Sulphur Springs Union School District hopes to open a shopping center.
The district shut down a Canyon Country school two years ago. On Tuesday night, the trustees finalized negotiations with a developer who will tear down the old school building and construct a strip shopping center. Pacific Development Group will act as the center’s primary landlord.
District officials hope to make $25 million from the 98,050-square-foot shopping center--christened Canyon Springs Village--over the next 30 years. The district will be paid $250,000 per year by Pacific Development plus 50% of all rent increases at the center during that period of time.
“We’re leasing the property to a developer who then goes out and gives subleases and builds the center,” said Supt. Robert Nolet.
The overall lease agreement with PDG is for 55 years, with terms to be renegotiated after 30 years. The developer is slated to break ground on Canyon Springs Village in the spring.
Leasing school property is a way for districts to make money, but fewer than 10% of California’s nearly 1,000 school districts have chosen to become landlords, said Bill Van Gundy, an officer of the State Allocation Board.
Population shifts over the past 50 years left many districts with underutilized facilities because the schools are not located near areas of recent growth. With no legal limitations on what can be declared surplus property, more districts are exploring their options to sell or lease holdings.
“School districts can use surplus property for revenue generation,” Van Gundy said. “There’s not a lot of it happening, but it’s increasing.”
Apartment complexes, office buildings and even a public garage are now operating on parcels of school property in California with rental income going to school districts, Van Gundy said.
Sulphur Springs closed Soledad Canyon Elementary School at the end of the 1991 academic year amid divided public opinion. More than 300 people signed a petition opposing another strip mall and additional traffic in Canyon Country, while a second petition with a like number of signatures cited the project as a necessary way of making money to provide future classrooms.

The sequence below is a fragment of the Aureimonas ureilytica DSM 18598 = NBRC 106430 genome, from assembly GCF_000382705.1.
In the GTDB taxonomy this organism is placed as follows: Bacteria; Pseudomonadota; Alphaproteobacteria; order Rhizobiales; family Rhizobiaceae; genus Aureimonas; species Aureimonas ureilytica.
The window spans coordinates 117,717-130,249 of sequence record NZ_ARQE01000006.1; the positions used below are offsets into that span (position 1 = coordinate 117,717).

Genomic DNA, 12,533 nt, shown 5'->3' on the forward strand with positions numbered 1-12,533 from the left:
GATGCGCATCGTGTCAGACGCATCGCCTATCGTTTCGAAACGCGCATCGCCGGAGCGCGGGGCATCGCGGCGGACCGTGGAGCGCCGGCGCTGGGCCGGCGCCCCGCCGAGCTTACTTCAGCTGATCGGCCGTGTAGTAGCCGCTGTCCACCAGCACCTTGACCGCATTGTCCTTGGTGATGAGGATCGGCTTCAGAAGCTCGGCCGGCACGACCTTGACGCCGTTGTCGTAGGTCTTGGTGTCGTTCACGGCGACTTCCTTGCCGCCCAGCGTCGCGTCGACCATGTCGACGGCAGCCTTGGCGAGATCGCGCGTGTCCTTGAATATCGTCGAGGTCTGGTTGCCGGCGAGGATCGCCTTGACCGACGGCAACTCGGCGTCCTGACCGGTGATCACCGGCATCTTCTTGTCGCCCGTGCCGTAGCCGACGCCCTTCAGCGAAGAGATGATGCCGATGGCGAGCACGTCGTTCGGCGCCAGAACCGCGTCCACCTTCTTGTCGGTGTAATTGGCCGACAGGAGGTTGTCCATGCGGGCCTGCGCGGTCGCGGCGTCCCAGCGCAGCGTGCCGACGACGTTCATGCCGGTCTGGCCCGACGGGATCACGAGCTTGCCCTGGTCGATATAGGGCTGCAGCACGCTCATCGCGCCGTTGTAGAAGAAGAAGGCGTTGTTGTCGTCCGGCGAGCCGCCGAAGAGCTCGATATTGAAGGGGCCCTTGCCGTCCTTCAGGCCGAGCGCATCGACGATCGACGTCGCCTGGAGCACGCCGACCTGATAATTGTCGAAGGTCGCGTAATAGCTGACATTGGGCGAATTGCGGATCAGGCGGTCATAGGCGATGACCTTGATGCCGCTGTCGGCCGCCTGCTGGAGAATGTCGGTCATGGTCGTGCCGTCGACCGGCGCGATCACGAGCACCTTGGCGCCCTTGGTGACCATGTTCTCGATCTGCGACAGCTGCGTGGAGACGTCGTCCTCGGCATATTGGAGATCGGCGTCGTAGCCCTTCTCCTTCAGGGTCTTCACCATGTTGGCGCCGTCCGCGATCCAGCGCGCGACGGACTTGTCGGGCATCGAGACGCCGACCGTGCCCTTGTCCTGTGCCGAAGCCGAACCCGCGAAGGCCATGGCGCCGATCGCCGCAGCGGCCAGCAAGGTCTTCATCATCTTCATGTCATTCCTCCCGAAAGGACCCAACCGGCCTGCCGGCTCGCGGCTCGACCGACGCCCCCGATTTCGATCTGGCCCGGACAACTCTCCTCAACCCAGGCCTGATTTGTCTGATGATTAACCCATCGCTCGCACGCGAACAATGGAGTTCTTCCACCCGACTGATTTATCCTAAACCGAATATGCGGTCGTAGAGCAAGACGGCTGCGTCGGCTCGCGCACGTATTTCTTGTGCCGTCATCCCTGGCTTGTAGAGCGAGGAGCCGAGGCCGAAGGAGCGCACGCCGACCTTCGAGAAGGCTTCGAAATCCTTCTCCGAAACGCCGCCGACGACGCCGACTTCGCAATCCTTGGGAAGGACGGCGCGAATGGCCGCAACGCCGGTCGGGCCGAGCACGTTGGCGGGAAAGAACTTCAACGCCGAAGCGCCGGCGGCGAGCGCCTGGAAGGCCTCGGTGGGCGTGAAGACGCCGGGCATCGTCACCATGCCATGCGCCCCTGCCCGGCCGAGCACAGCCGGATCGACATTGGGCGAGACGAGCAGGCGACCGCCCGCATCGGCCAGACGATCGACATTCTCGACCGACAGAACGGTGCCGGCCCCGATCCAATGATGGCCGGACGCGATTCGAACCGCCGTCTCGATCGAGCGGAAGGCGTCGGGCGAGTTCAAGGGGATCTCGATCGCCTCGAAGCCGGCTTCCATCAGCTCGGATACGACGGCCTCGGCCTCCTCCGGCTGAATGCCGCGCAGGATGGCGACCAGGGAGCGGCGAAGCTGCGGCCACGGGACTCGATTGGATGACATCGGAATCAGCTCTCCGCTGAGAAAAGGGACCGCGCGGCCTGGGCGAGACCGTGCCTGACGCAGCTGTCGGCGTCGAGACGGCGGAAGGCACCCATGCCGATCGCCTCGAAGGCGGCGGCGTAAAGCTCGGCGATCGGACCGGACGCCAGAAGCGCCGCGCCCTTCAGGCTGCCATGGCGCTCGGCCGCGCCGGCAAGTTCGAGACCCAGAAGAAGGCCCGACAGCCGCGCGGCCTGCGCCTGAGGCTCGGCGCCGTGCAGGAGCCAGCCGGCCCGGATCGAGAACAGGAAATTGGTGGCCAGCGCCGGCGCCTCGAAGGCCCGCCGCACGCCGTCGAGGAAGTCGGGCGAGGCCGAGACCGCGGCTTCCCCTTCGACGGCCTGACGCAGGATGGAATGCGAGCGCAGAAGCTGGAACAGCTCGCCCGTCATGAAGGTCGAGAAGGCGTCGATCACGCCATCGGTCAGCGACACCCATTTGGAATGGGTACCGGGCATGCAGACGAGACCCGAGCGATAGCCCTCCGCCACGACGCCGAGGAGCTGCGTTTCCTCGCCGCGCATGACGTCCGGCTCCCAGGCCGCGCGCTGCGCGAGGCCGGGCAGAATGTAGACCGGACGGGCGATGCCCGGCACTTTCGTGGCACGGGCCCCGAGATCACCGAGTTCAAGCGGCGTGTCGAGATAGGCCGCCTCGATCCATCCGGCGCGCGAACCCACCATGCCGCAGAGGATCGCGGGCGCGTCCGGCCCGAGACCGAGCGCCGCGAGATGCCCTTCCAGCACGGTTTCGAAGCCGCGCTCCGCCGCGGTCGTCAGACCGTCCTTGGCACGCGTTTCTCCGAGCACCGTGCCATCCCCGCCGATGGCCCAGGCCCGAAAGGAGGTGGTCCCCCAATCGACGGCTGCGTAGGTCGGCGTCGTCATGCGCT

Shutting down a school housing 490 students sounds like an odd way to relieve overcrowding, but Sulphur Springs was able to free up the site by passing a $20-million bond measure in June, 1990, and buying nearby Honby Elementary School in 1991 from the Saugus Union School District for $4 million. Honby--now known as Canyon Springs Elementary--has a capacity of 620 students thanks to renovations paid for by the earlier bond.
District officials also stretched the capacity of their other schools.
Pinetree Elementary School opened in September, 1988, with enrollment of 628 students--nearly filling its capacity of 650 and offering Sulphur Springs little breathing room. Enrollment continued to grow, and in July, 1991, Pinetree became the first school in Santa Clarita to operate on a multitrack, year-round schedule.
Staggering student schedules throughout the year has expanded Pinetree’s capacity to 1,000, and enrollment has risen to 870 students for this year.
Sulphur Springs considered leasing property after experiencing a 13% growth rate in both 1989 and 1990, said Kerry Clegg, president of the school board.
Soledad Canyon Elementary School was picked for closure because of its proximity to a busy street--posing a potential danger to students and a higher value as commercial property. The 9.1-acre site is at the intersection of Mandan Street and Luther Drive near Soledad Canyon Road--Santa Clarita’s primary east-west thoroughfare.
“Not only were we able to replace Soledad, but that (shopping center) income stream over the next 30 years will allow the district to provide additional classrooms,” Nolet said.
The stalled economy has already made its mark upon the project, though.
Sulphur Springs originally contracted with Tandam Builders for the shopping center, but switched to Pacific Development in March when the first builder was unable to obtain construction funding. The change did not alter plans for the center, but is believed to have delayed construction by about six months.
The district is scheduled to sign its lease agreement with Pacific Development Group Sept. 14, Nolet said.
According to trustees, Food 4 Less will be an anchor tenant for the center. Blockbuster Video has signed a lease agreement.
McDonald’s Corp. is leasing a 2,250-square-feet island created by the project’s alignment of Luther Drive with Homyr Place.
When the Santa Clarita Planning Commission approved the conditional-use permit for the shopping center in early 1992, it included the stipulation that Luther Drive be realigned with Homyr Place to provide better traffic circulation.
McDonald’s Corp. told Santa Clarita that 60% of the franchise’s business comes from its drive-up window and that it would be less accessible to the public once Luther Drive is realigned. That concern prompted the Santa Clarita City Council to require the school district to negotiate with McDonald’s before considering offers from other fast-food companies for the island.